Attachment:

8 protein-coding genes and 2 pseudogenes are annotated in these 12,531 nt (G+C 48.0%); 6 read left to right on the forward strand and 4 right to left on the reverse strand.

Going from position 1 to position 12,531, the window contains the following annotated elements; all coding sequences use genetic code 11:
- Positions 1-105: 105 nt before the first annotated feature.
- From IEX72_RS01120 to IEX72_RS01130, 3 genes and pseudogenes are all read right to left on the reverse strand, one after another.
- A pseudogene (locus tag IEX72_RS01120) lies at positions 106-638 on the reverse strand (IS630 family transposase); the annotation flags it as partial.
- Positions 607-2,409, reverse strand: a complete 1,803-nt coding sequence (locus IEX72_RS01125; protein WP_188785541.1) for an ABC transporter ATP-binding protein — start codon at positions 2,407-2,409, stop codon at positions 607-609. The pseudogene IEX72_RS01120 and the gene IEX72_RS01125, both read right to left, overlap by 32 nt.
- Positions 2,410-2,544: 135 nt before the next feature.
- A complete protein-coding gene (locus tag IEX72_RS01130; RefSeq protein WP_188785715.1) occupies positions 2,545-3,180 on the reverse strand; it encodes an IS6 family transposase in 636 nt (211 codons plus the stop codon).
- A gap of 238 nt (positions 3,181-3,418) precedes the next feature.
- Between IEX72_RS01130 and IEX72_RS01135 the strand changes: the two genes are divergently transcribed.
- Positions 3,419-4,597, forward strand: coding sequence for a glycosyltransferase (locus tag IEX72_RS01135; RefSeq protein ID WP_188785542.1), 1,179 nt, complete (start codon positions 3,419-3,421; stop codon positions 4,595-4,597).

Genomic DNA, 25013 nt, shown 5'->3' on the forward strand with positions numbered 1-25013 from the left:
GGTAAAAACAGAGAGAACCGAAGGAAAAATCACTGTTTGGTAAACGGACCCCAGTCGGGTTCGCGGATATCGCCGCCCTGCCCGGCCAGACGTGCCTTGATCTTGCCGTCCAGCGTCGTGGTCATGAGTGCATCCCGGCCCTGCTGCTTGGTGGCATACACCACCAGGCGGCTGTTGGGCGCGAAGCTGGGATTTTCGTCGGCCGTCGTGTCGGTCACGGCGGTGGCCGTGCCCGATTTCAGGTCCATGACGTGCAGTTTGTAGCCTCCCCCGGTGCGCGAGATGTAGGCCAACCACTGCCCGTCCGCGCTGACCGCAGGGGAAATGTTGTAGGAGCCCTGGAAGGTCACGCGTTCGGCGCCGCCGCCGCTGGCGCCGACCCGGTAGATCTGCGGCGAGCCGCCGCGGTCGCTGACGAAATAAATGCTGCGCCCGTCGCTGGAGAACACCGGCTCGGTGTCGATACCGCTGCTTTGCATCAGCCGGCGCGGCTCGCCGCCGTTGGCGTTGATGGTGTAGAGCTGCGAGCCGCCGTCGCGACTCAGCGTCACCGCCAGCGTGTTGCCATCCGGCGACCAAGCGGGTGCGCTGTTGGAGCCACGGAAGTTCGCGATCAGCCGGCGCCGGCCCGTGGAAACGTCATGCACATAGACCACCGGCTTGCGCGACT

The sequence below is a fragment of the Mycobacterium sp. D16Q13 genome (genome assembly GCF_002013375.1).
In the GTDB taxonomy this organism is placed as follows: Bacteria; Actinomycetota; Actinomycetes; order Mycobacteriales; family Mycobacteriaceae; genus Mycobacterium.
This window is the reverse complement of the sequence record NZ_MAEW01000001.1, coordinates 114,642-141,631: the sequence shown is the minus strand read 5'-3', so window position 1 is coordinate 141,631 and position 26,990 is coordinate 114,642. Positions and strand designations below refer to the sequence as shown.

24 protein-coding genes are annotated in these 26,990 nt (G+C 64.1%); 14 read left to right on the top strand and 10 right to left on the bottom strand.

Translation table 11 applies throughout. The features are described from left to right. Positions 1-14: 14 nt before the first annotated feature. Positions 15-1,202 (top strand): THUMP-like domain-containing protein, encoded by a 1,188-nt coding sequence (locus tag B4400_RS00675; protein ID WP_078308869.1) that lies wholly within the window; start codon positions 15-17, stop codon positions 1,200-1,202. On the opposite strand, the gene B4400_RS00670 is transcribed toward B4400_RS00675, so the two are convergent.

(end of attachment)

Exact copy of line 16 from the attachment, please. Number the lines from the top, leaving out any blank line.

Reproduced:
This window is the reverse complement of the sequence record NZ_MAEW01000001.1, coordinates 114,642-141,631: the sequence shown is the minus strand read 5'-3', so window position 1 is coordinate 141,631 and position 26,990 is coordinate 114,642. Positions and strand designations below refer to the sequence as shown.